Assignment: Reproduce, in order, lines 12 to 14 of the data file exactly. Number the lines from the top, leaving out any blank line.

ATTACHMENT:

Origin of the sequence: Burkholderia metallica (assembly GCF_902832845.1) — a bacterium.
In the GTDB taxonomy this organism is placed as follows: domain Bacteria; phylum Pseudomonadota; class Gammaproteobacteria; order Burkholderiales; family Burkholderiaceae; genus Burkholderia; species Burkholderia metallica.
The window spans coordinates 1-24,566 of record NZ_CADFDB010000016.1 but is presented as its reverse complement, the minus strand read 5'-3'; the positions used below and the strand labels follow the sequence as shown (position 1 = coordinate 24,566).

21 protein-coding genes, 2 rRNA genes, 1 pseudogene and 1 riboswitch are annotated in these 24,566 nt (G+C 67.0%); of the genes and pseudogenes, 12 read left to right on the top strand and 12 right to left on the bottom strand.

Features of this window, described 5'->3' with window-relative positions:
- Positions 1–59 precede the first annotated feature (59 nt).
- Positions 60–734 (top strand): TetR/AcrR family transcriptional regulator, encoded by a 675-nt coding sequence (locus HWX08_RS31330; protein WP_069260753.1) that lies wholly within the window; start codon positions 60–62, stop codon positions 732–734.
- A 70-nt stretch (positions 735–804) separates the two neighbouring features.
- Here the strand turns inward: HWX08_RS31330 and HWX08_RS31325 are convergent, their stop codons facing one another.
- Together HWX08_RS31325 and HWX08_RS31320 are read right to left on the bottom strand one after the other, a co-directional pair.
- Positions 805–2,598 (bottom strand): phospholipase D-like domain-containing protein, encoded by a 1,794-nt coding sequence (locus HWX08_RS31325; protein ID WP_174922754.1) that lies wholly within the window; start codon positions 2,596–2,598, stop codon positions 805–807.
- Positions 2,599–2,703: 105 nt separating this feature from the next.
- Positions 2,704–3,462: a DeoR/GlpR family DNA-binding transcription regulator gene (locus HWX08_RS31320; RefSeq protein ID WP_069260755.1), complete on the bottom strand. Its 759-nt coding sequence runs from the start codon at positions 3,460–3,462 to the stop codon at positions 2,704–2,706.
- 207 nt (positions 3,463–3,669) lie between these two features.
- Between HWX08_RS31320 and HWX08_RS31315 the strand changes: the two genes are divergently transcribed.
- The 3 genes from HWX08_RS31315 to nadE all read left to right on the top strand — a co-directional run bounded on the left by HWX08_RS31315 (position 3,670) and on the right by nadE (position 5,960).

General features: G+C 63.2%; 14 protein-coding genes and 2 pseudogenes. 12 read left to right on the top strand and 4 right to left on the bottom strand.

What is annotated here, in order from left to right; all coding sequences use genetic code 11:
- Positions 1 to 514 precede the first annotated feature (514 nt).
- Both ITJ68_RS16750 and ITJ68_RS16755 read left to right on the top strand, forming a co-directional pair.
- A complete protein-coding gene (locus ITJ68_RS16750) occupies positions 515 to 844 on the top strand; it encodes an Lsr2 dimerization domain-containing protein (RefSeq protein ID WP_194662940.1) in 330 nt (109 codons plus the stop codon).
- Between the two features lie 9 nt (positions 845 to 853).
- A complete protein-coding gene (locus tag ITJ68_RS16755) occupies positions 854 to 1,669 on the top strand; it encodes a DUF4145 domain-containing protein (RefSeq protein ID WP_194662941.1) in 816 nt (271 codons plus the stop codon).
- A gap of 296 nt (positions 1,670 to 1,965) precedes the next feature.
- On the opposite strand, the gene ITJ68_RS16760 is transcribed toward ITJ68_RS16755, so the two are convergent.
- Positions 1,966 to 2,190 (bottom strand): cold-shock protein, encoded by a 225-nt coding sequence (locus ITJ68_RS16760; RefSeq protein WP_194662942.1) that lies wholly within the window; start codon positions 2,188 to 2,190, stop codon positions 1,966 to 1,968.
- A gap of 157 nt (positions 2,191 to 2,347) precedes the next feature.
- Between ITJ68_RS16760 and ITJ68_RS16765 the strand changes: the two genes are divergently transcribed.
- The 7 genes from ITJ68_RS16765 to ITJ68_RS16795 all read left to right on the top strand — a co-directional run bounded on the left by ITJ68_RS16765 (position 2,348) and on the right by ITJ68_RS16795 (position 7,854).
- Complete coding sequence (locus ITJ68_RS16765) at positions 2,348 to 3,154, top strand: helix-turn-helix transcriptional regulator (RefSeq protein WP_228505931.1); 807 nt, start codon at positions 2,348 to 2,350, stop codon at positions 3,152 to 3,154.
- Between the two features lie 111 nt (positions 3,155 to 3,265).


- Positions 2,599–2,703: 105 nt separating this feature from the next.
- Positions 2,704–3,462: a DeoR/GlpR family DNA-binding transcription regulator gene (locus HWX08_RS31320; RefSeq protein ID WP_069260755.1), complete on the bottom strand. Its 759-nt coding sequence runs from the start codon at positions 3,460–3,462 to the stop codon at positions 2,704–2,706.
- 207 nt (positions 3,463–3,669) lie between these two features.